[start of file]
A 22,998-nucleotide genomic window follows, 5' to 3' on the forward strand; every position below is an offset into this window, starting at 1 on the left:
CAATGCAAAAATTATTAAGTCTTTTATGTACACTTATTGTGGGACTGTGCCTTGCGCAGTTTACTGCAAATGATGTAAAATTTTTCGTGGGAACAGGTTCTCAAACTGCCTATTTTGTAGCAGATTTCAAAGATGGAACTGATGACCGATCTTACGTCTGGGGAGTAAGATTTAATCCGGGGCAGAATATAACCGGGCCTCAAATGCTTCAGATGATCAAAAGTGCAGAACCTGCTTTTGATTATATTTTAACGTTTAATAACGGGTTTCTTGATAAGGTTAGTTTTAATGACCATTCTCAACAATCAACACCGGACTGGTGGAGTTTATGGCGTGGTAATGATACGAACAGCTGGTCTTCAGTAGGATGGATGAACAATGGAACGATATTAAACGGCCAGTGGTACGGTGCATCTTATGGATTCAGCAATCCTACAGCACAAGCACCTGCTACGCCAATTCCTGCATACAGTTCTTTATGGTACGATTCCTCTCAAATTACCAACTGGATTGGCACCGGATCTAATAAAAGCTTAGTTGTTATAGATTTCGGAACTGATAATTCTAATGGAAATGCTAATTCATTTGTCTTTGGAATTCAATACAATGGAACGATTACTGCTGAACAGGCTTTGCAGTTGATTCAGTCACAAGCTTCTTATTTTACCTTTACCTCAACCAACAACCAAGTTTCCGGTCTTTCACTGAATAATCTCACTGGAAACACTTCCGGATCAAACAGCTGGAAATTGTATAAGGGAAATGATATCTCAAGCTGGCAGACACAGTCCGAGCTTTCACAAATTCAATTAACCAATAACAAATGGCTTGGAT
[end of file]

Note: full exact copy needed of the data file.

A 22,998-nucleotide genomic window follows, 5' to 3' on the forward strand; every position below is an offset into this window, starting at 1 on the left:
CAATGCAAAAATTATTAAGTCTTTTATGTACACTTATTGTGGGACTGTGCCTTGCGCAGTTTACTGCAAATGATGTAAAATTTTTCGTGGGAACAGGTTCTCAAACTGCCTATTTTGTAGCAGATTTCAAAGATGGAACTGATGACCGATCTTACGTCTGGGGAGTAAGATTTAATCCGGGGCAGAATATAACCGGGCCTCAAATGCTTCAGATGATCAAAAGTGCAGAACCTGCTTTTGATTATATTTTAACGTTTAATAACGGGTTTCTTGATAAGGTTAGTTTTAATGACCATTCTCAACAATCAACACCGGACTGGTGGAGTTTATGGCGTGGTAATGATACGAACAGCTGGTCTTCAGTAGGATGGATGAACAATGGAACGATATTAAACGGCCAGTGGTACGGTGCATCTTATGGATTCAGCAATCCTACAGCACAAGCACCTGCTACGCCAATTCCTGCATACAGTTCTTTATGGTACGATTCCTCTCAAATTACCAACTGGATTGGCACCGGATCTAATAAAAGCTTAGTTGTTATAGATTTCGGAACTGATAATTCTAATGGAAATGCTAATTCATTTGTCTTTGGAATTCAATACAATGGAACGATTACTGCTGAACAGGCTTTGCAGTTGATTCAGTCACAAGCTTCTTATTTTACCTTTACCTCAACCAACAACCAAGTTTCCGGTCTTTCACTGAATAATCTCACTGGAAACACTTCCGGATCAAACAGCTGGAAATTGTATAAGGGAAATGATATCTCAAGCTGGCAGACACAGTCCGAGCTTTCACAAATTCAATTAACCAATAACAAATGGCTTGGAT